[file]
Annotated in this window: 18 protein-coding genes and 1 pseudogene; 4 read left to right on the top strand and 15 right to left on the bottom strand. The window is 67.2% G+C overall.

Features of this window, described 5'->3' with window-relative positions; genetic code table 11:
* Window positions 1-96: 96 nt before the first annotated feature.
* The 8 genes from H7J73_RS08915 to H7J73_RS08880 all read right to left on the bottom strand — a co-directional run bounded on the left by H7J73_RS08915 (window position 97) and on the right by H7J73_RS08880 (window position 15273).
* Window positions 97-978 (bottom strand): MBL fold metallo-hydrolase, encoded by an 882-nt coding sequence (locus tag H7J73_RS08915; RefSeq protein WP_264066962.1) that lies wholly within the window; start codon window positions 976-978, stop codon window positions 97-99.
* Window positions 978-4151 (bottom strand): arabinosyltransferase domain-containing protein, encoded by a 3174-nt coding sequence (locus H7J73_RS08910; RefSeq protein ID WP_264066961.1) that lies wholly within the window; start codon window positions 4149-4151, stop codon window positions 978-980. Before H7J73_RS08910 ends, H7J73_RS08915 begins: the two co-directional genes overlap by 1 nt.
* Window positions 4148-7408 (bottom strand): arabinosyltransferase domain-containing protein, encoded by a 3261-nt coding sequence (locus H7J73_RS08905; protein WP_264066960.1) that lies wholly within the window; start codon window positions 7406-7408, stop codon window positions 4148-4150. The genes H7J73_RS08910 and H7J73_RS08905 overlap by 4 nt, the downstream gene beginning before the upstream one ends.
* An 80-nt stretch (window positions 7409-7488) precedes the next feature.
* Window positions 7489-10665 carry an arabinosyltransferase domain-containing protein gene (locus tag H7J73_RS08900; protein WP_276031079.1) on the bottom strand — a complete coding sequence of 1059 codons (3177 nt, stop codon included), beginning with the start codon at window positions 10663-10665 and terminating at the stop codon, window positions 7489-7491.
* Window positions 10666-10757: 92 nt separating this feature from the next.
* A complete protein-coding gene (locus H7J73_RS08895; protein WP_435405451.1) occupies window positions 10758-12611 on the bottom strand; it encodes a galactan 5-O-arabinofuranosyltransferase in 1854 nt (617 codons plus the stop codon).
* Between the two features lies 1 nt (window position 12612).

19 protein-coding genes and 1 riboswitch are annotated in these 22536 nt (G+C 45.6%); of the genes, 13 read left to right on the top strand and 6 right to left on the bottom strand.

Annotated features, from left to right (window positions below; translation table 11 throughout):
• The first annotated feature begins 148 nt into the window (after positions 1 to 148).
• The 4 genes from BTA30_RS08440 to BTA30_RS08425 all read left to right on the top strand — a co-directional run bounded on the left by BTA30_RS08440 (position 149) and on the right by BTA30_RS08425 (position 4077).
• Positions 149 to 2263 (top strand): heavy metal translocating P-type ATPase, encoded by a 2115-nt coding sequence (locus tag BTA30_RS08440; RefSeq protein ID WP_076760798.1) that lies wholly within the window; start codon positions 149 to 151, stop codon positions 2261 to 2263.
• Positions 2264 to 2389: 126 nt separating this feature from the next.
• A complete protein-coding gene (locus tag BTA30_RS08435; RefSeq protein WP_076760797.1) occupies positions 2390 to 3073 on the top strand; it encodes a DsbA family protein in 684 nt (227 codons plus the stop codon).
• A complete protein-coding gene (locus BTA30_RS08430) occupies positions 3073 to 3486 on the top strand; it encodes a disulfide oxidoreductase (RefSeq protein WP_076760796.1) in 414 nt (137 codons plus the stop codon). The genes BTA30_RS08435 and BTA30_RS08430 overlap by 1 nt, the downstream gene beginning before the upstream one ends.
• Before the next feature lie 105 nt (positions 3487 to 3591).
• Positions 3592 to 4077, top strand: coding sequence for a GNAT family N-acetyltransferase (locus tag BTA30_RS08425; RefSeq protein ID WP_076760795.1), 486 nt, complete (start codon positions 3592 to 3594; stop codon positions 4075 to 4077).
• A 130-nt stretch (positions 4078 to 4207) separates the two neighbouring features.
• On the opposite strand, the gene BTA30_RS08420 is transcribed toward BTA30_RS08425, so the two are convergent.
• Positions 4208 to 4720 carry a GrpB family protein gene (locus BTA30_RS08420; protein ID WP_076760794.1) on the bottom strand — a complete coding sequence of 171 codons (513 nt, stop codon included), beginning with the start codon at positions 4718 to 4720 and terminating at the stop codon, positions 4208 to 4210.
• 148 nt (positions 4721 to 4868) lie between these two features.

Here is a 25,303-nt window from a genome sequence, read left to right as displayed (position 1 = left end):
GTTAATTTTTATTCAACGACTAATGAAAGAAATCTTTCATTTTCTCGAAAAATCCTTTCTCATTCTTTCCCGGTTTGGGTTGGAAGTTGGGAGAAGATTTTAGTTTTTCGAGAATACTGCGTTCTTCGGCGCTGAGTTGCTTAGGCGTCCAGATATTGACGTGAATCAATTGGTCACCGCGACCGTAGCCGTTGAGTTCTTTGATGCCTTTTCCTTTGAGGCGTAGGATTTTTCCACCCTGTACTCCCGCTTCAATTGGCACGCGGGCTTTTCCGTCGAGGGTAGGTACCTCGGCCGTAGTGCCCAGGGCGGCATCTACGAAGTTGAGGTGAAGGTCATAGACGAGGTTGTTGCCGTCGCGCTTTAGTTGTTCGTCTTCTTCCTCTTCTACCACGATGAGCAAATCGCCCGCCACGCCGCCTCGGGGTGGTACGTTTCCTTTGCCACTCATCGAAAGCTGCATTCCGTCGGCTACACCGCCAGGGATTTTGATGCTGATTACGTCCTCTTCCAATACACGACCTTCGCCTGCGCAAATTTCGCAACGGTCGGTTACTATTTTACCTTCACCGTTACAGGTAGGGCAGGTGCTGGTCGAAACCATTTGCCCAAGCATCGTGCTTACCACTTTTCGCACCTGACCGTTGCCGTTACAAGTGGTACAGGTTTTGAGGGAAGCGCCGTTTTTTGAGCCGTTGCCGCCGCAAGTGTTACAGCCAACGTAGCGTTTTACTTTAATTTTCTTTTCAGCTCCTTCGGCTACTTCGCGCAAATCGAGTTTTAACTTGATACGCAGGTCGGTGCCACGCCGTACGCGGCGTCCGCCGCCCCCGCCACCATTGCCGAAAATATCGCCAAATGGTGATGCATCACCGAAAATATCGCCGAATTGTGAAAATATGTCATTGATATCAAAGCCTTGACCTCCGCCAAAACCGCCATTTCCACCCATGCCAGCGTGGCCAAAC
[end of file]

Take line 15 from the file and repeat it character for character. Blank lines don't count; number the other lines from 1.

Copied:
• The first annotated feature begins 148 nt into the window (after positions 1 to 148).